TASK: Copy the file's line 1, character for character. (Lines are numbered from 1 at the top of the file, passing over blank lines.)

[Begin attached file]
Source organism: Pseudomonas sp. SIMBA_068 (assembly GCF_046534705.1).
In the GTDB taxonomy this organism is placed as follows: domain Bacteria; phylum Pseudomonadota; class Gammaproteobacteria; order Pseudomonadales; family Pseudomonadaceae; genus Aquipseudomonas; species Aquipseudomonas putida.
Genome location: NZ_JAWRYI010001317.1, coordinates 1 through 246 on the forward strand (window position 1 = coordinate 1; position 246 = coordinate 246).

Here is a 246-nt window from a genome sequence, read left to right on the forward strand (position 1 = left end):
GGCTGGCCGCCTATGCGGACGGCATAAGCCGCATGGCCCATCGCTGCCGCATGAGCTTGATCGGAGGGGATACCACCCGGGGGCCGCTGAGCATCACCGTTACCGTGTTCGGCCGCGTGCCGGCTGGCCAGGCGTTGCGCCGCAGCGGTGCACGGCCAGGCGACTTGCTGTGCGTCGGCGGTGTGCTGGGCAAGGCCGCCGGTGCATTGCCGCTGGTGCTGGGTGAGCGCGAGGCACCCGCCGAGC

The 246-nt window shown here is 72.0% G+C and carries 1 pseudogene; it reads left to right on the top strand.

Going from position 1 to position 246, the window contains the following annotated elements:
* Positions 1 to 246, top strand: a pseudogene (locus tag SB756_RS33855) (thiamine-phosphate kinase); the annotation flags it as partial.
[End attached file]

Source organism: Pseudomonas sp. SIMBA_068 (assembly GCF_046534705.1).